Please write to firstname.lastname@example.org://t.co/e88enDLV1c
— Richard Dawkins (@RichardDawkins) December 4, 2021
Now, in response to a request from some of the letter’s signers, Richard has tweaked his letter and aimed it at the people of New Zealand, not at the Royal Society of New Zealand. It has just appeared in the online version The Listener (bad screenshot below), and will be in the paper edition this weekend. I have permission to publish it, and so have put it below. The original title that Richard gave it was, “Dear New Zealand friends of science and reason,” which the editors changed in the published version below. (They also eliminated a reference to “bollocks”.) I like the original title better.
SCIENCE IS SCIENCE
Since the subject of mātauranga Māori was raised through Letters in July, a global response has been building against the ludicrous move to incorporate Māori “ways of knowing” into New Zealand’s science curricula, and the frankly appalling failure of the Royal Society of New Zealand to stand up for science – which is, after all, what the society exists to do.
The Royal Society of New Zealand, like the Royal Society of which I have the honour to be a Fellow, is supposed to stand for science. Not “Western” science, not “European” science, not “White” science, not “Colonialist” science. Just science. Science is science is science, and it doesn’t matter who does it, or where, or what “tradition” they may have been brought up in. True science is evidencebased, not tradition-based; it incorporates safeguards such as peer review, repeated experimental testing of hypotheses, double-blind trials, instruments to supplement and validate fallible senses, etc.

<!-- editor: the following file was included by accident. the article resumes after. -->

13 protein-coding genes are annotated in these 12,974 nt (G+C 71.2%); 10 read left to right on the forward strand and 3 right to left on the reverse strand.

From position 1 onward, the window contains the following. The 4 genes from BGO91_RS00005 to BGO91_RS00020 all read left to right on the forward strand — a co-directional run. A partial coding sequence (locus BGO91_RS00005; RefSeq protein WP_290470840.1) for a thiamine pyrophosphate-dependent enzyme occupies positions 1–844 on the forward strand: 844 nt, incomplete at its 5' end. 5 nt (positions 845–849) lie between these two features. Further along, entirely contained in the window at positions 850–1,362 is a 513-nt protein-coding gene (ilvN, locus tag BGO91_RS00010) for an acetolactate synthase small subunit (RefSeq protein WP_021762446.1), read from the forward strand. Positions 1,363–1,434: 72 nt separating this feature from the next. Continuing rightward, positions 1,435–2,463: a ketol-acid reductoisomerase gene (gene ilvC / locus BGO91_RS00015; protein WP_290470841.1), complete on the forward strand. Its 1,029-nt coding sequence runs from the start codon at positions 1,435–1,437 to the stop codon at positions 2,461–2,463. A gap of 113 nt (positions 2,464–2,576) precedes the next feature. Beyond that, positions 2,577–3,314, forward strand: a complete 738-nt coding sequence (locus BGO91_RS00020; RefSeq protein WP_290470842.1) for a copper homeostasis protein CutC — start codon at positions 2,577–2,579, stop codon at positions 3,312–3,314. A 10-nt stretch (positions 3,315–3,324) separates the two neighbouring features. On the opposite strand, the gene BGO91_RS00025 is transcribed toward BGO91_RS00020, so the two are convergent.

If a “different” way of knowing worked, if it satisfied the above tests of being evidence-based, it wouldn’t be different, it would be science. Science works. It lands spacecraft on comets, develops vaccines against plagues, predicts eclipses to the nearest second, dates the origin of the universe, and reconstructs the lives of extinct species such as the tragically destroyed moa.
If New Zealand’s Royal Society won’t stand up for true science in your country, who will? What else is the society for? What else is the rationale for its existence? I hope you won’t think me presumptuous as an outsider (who actually rather wishes he was a New Zealander) if I encourage you to stand up against this nonsense and encourage others to do so.
Richard Dawkins, DSc, FRS
Emeritus Professor of the Public Understanding of Science, University of Oxford
I especially love the one sentence, “If a ‘different’ way of knowing worked, if it satisfied the above tests of being evidence-based, it wouldn’t be different, it would be science.” That’s classic Dawkins.
Screenshot of above in online version:
If you are a Kiwi scientist who has the bollocks (or ovaries) to stand up to the government’s, universities’, and Royal Society’s nonsense, and to stand up for reason and the value of science in the only institutionalized “way of knowing”, I ask you to join Richard and the “Satanic Seven.” Yes, I know there are real threats of reprisal should you defend evidence and reason. And you remain silent out of fear, I won’t criticize you. But I suggest that you consider joining Dawkins and the Satanic Seven, lest New Zealand science go down the loo.